Rescued from the gallows in 1850s London, young orphan (and thief) Mary Quinn is surprised to be offered a singular education, instruction in fine manners - and an unusual vocation. Miss Scrimshaw's Academy for Girls is a cover for an all-female investigative unit called The Agency, and at seventeen, Mary is about to put her training to the test. Assuming the guise of a lady's companion, she must infiltrate a rich merchant's home in hopes of tracing his missing cargo ships. But the household is full of dangerous deceptions, and there is no one to trust - or is there? Packed with action and suspense, banter and romance, and evoking the gritty backstreets of Victorian London, this breezy mystery debuts a daring young detective who lives by her wits while uncovering secrets - including those of her own past.
Synopsis courtesy of Chapters.indigo.ca
The Agency: A Spy in the House is the first novel in a new YA historical mystery series set during the Victorian era. At the start of the novel the reader is introduced to Mary Quinn, a rough young woman from London who is set to hang for stealing. Despite her death sentence, Mary is not fated to die on the gallows as she rescued by a woman from Miss Scrimshaw's Academy for Girls, a seemingly innocuous school for young ladies. However, Miss Scrimshaw's Academy is actually a cover for an all-female spy agency. When Mary completes her formal education and indicates an interest in doing more with her life, she is given the opportunity to become one of The Agency's operatives. Mary accepts and is given her first assignment, that of a lady's companion in the home of a merchant whose cargo ships go missing, and thus the foundations for the first novel-and the series-are laid.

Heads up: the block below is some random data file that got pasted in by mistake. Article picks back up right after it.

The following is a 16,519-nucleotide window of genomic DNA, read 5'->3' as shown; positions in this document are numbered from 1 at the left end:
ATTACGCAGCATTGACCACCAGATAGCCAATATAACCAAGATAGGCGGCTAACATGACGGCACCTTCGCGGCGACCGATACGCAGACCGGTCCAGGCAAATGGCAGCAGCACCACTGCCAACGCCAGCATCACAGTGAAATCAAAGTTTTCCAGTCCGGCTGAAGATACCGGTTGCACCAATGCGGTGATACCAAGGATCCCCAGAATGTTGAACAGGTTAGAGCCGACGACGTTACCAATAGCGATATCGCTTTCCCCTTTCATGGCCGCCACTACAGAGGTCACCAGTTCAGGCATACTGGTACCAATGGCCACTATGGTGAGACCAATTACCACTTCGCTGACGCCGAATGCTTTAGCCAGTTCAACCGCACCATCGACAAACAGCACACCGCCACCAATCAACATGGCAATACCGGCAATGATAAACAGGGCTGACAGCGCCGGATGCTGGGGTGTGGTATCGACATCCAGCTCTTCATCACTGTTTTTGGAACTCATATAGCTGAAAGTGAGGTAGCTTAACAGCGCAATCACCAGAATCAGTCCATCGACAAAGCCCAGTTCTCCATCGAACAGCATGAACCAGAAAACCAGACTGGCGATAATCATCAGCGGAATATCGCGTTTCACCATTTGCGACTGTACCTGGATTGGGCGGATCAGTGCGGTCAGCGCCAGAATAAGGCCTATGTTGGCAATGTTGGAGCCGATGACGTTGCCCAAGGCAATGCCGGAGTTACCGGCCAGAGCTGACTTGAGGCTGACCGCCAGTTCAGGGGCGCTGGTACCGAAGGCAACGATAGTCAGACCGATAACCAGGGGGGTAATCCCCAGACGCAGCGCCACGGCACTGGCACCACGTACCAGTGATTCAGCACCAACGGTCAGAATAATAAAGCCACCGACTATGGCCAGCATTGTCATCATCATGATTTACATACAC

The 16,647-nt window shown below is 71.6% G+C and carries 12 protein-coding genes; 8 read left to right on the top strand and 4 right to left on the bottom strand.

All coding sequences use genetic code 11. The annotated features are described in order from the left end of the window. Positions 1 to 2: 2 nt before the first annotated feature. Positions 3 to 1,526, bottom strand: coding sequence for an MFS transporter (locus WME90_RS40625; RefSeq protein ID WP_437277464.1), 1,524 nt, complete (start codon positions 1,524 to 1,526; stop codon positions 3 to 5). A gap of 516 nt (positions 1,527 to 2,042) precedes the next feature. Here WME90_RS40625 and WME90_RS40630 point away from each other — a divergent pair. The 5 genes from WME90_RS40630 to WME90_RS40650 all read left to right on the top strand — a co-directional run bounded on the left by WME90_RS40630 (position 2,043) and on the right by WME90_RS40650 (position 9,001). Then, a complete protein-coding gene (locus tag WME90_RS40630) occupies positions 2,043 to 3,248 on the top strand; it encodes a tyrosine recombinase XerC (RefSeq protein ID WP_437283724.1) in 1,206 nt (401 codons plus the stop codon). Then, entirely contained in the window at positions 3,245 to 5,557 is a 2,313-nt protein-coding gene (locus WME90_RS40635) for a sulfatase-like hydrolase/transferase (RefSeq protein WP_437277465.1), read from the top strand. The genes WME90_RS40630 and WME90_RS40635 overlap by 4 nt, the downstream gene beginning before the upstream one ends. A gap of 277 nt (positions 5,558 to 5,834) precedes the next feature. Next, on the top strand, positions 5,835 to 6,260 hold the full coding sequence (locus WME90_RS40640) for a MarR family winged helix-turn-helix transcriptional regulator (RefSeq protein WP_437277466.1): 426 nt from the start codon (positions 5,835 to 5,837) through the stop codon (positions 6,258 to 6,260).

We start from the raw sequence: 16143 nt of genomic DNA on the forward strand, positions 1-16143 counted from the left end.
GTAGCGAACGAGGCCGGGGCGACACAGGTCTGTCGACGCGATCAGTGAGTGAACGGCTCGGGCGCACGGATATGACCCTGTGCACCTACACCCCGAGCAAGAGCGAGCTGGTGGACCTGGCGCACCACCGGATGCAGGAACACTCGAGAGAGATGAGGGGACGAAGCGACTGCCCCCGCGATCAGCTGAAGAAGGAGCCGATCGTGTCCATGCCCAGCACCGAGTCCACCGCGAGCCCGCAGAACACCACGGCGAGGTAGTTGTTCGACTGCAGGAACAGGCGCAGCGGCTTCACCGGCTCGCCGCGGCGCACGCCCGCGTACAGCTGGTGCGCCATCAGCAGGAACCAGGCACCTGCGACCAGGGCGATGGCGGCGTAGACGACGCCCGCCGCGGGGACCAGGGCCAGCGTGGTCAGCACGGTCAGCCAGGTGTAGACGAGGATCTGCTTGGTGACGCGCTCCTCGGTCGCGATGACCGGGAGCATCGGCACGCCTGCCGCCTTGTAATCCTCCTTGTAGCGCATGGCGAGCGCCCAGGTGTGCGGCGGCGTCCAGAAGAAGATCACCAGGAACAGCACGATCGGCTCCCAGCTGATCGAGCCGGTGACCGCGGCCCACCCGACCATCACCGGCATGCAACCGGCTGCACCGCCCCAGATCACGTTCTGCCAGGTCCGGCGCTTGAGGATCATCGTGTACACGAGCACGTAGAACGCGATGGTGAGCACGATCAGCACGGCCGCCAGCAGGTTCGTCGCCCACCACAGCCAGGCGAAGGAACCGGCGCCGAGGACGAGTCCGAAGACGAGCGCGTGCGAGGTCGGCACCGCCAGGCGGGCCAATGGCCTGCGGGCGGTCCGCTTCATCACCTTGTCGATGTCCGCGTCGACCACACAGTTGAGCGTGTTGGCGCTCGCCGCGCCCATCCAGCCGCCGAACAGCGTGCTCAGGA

The mystery itself is straight forward, as Mary attempts to solve things in a perfectly believable manner, making use of no over the top or implausible antics in her quest to gather information. I feel Lee does a good job keeping the reader guessing as to the eventual solution to the mystery and, despite clues, I was somewhat surprised by it's resolution. In addition to the main mystery, Lee also gives Mary herself a mysterious background. This background slowly comes to light over the course of the story, although it is apparent at the outset what it will be and, as a result, when it is revealed it doesn't come as a surprise.
Lee does a good job with the development of her main characters, especially Mary, who comes across as an intelligent and industrious young woman. I did, however, feel the depiction of some of the lesser characters to be a little inconsistent, but this didn't detract from my enjoyment of the novel. The story moves quickly and easily and, despite being geared for a YA audience, it isn't simplistic.
Overall, I would recommend this novel to fans of historical mysteries and think it is a welcome addition to the YA genre, which, these days, seems to be dominated by paranormal novels.
This book comes from my own personal collection.